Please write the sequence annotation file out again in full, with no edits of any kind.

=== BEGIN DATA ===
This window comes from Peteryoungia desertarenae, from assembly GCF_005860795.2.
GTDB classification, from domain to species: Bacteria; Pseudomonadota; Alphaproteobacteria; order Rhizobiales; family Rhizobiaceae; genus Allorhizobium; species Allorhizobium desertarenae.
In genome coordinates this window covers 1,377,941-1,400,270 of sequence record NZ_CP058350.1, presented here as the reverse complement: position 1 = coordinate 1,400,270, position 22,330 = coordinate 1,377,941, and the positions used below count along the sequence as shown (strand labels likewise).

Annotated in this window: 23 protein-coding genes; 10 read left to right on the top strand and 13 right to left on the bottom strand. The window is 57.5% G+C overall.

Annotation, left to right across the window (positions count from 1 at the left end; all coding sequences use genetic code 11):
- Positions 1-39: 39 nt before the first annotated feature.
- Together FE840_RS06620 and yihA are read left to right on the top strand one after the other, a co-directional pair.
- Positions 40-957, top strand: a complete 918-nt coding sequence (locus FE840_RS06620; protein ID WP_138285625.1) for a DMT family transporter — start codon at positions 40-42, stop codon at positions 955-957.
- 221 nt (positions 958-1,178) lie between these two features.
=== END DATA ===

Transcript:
This window comes from Peteryoungia desertarenae, from assembly GCF_005860795.2.
GTDB classification, from domain to species: Bacteria; Pseudomonadota; Alphaproteobacteria; order Rhizobiales; family Rhizobiaceae; genus Allorhizobium; species Allorhizobium desertarenae.
In genome coordinates this window covers 1,377,941-1,400,270 of sequence record NZ_CP058350.1, presented here as the reverse complement: position 1 = coordinate 1,400,270, position 22,330 = coordinate 1,377,941, and the positions used below count along the sequence as shown (strand labels likewise).

Annotated in this window: 23 protein-coding genes; 10 read left to right on the top strand and 13 right to left on the bottom strand. The window is 57.5% G+C overall.

Annotation, left to right across the window (positions count from 1 at the left end; all coding sequences use genetic code 11):
- Positions 1-39: 39 nt before the first annotated feature.
- Together FE840_RS06620 and yihA are read left to right on the top strand one after the other, a co-directional pair.
- Positions 40-957, top strand: a complete 918-nt coding sequence (locus FE840_RS06620; protein ID WP_138285625.1) for a DMT family transporter — start codon at positions 40-42, stop codon at positions 955-957.
- 221 nt (positions 958-1,178) lie between these two features.